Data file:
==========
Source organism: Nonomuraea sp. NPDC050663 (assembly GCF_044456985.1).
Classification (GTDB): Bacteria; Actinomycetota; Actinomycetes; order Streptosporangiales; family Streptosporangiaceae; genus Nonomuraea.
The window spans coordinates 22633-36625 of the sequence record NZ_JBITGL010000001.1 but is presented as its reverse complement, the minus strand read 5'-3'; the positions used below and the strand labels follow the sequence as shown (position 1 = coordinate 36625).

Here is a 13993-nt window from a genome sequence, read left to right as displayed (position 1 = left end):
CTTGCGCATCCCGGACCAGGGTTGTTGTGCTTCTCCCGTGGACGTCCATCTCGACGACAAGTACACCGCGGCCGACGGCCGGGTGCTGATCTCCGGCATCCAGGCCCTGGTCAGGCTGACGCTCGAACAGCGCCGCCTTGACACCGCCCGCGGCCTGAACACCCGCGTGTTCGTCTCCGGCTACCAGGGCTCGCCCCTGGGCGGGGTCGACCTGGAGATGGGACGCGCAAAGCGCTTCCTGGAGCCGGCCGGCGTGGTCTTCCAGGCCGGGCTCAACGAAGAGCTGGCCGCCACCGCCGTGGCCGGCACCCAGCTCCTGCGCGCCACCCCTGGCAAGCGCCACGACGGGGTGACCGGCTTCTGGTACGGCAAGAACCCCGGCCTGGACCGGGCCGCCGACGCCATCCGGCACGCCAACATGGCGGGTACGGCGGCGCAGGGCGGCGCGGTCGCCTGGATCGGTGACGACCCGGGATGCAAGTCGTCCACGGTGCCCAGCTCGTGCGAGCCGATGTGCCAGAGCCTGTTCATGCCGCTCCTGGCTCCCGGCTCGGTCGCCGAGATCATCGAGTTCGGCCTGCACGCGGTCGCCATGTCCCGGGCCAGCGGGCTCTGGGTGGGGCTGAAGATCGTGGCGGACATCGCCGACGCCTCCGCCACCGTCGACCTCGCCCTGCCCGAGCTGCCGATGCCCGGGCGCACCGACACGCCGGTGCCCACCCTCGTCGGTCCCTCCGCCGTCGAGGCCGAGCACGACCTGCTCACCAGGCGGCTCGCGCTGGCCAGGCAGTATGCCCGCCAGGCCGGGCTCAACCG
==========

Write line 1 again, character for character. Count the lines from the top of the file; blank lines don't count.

Source organism: Nonomuraea sp. NPDC050663 (assembly GCF_044456985.1).